A garden of glass at Corning

I should love these exquisite glass creations purely for their own sakes, but I also love them because they make me think of Angels and Insects, the A. S. Byatt-based film about the Victorians and their glorious obsessions. Just opened at the Corning Museum of Glass, Botanical Wonders: The Glass Flowers of Harvard showcases an […]

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Posted by on May 23, 2007 at 3:56 am   This post has 20 responses.

The tree that ate LA

Here in Western New York, we think of the ficus as a resilient house and office plant. Over the course of my travels, however, I’ve seen how gigantic this cultivar can be in the wild, so I was intrigued when I heard a West Coast artist was creating a...

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Posted by on April 22, 2007 at 6:21 am   This post has 8 responses.

We’re Gardeners and You Can’t Stop Us

Striking scupture on the streets of Oslo.  Somehow I’d find it more convincing, though, if it weren’t the easy sentimental choice in that fist, but instead something more sophisticated–a plant that announced that the fist is not a poseur but a real gardener. 

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Posted by on April 13, 2007 at 9:19 pm   This post has 12 responses.

An artist’s take on over-the-top gardening

Here’s another man about gardening, but he’s not a plant expert or designer. Buffalo resident John Pfahl is known far and wide for his landscape photography, particularly of Niagara Falls and other waterfalls and rivers. He’s also done several series that are of special interest to gardeners. The photographs...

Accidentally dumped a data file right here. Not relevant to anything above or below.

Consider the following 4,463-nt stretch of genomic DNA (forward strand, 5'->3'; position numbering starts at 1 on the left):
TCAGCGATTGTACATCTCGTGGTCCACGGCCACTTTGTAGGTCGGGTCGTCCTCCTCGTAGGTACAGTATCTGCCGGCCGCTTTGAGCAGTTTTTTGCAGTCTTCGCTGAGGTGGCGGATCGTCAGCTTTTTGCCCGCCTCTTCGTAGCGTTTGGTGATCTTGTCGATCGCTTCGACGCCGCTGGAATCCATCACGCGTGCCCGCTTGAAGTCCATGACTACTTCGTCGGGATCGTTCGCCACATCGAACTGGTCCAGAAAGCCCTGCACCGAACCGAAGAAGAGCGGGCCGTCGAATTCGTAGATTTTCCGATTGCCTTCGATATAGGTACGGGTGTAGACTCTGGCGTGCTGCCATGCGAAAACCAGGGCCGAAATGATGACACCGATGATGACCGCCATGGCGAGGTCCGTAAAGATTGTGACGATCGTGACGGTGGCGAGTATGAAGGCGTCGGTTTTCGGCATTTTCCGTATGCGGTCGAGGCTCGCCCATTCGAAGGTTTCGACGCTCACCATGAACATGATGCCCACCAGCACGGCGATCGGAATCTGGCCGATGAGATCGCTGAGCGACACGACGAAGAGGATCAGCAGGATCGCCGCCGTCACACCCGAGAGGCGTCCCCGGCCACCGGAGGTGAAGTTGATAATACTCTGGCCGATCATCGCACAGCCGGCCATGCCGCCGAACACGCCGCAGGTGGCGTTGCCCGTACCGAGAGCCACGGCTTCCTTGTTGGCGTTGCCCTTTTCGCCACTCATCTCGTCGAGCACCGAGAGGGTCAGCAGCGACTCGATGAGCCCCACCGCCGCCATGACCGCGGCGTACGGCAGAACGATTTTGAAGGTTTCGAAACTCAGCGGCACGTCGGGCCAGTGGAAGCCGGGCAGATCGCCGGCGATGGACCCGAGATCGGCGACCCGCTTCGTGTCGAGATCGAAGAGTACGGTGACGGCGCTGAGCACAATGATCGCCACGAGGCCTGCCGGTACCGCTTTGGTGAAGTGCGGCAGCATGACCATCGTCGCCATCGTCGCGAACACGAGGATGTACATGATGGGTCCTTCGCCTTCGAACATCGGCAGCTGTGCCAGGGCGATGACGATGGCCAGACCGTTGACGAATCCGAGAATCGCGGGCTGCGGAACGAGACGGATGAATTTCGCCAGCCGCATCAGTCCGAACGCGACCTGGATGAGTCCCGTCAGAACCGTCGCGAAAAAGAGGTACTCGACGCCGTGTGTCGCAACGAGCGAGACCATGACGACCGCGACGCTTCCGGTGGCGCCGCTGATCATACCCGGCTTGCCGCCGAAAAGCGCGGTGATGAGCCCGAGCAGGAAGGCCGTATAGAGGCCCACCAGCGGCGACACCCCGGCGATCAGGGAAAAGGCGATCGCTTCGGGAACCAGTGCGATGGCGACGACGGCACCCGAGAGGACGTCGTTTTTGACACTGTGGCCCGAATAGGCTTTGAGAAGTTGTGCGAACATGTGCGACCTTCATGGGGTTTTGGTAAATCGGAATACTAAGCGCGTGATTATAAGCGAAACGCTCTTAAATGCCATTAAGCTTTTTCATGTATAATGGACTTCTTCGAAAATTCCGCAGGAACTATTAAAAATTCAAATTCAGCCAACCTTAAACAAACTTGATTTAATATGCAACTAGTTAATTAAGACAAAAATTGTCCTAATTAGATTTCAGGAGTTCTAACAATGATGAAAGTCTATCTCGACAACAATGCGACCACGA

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Posted by on March 7, 2007 at 4:18 am   This post has 8 responses.

They’re cute and wiggly—but are they art?

Music for Worms and Compost by Paul Dickinson is a sound artist’s interpretation of the elemental pulses of a simple life cycle. Inspired by Mary Appelhof (1937-2005)—also known as “Worm Woman” and the undisputed queen of vermicomposting—Dickinson (shown below) has adapted this homely, somewhat messy process to the pristine...

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Posted by on January 17, 2007 at 5:01 am   This post has 4 responses.
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